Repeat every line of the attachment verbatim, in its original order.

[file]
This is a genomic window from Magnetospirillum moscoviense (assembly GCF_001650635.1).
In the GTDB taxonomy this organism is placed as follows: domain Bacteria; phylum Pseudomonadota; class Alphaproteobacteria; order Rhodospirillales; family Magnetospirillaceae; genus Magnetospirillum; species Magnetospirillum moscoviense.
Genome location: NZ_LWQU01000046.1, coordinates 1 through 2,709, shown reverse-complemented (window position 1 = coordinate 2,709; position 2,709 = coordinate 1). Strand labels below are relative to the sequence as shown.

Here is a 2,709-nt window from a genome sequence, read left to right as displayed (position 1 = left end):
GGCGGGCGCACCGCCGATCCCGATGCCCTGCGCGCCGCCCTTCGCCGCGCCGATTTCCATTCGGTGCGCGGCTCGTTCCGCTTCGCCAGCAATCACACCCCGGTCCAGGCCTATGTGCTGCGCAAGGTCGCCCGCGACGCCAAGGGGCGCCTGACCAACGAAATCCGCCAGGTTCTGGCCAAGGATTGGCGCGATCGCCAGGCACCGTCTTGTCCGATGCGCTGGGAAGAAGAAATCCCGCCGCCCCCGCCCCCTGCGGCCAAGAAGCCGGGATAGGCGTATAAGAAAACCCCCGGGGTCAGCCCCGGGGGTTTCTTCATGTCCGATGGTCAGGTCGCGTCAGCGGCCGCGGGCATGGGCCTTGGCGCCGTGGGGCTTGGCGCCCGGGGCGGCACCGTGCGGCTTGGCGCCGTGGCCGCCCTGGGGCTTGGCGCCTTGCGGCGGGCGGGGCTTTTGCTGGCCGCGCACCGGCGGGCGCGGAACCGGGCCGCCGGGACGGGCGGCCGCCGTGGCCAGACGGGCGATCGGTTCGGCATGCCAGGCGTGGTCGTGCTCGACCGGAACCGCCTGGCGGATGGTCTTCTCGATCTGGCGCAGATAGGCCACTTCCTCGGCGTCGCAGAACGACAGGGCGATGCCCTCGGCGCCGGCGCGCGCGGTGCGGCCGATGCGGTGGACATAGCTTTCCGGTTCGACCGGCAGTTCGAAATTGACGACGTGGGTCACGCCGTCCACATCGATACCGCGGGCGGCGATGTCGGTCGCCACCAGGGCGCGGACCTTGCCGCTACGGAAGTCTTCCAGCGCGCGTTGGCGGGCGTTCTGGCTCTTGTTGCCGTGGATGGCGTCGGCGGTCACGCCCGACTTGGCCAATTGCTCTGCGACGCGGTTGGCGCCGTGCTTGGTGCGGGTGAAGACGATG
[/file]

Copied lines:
This is a genomic window from Magnetospirillum moscoviense (assembly GCF_001650635.1).
In the GTDB taxonomy this organism is placed as follows: domain Bacteria; phylum Pseudomonadota; class Alphaproteobacteria; order Rhodospirillales; family Magnetospirillaceae; genus Magnetospirillum; species Magnetospirillum moscoviense.
Genome location: NZ_LWQU01000046.1, coordinates 1 through 2,709, shown reverse-complemented (window position 1 = coordinate 2,709; position 2,709 = coordinate 1). Strand labels below are relative to the sequence as shown.

Here is a 2,709-nt window from a genome sequence, read left to right as displayed (position 1 = left end):
GGCGGGCGCACCGCCGATCCCGATGCCCTGCGCGCCGCCCTTCGCCGCGCCGATTTCCATTCGGTGCGCGGCTCGTTCCGCTTCGCCAGCAATCACACCCCGGTCCAGGCCTATGTGCTGCGCAAGGTCGCCCGCGACGCCAAGGGGCGCCTGACCAACGAAATCCGCCAGGTTCTGGCCAAGGATTGGCGCGATCGCCAGGCACCGTCTTGTCCGATGCGCTGGGAAGAAGAAATCCCGCCGCCCCCGCCCCCTGCGGCCAAGAAGCCGGGATAGGCGTATAAGAAAACCCCCGGGGTCAGCCCCGGGGGTTTCTTCATGTCCGATGGTCAGGTCGCGTCAGCGGCCGCGGGCATGGGCCTTGGCGCCGTGGGGCTTGGCGCCCGGGGCGGCACCGTGCGGCTTGGCGCCGTGGCCGCCCTGGGGCTTGGCGCCTTGCGGCGGGCGGGGCTTTTGCTGGCCGCGCACCGGCGGGCGCGGAACCGGGCCGCCGGGACGGGCGGCCGCCGTGGCCAGACGGGCGATCGGTTCGGCATGCCAGGCGTGGTCGTGCTCGACCGGAACCGCCTGGCGGATGGTCTTCTCGATCTGGCGCAGATAGGCCACTTCCTCGGCGTCGCAGAACGACAGGGCGATGCCCTCGGCGCCGGCGCGCGCGGTGCGGCCGATGCGGTGGACATAGCTTTCCGGTTCGACCGGCAGTTCGAAATTGACGACGTGGGTCACGCCGTCCACATCGATACCGCGGGCGGCGATGTCGGTCGCCACCAGGGCGCGGACCTTGCCGCTACGGAAGTCTTCCAGCGCGCGTTGGCGGGCGTTCTGGCTCTTGTTGCCGTGGATGGCGTCGGCGGTCACGCCCGACTTGGCCAATTGCTCTGCGACGCGGTTGGCGCCGTGCTTGGTGCGGGTGAAGACGATG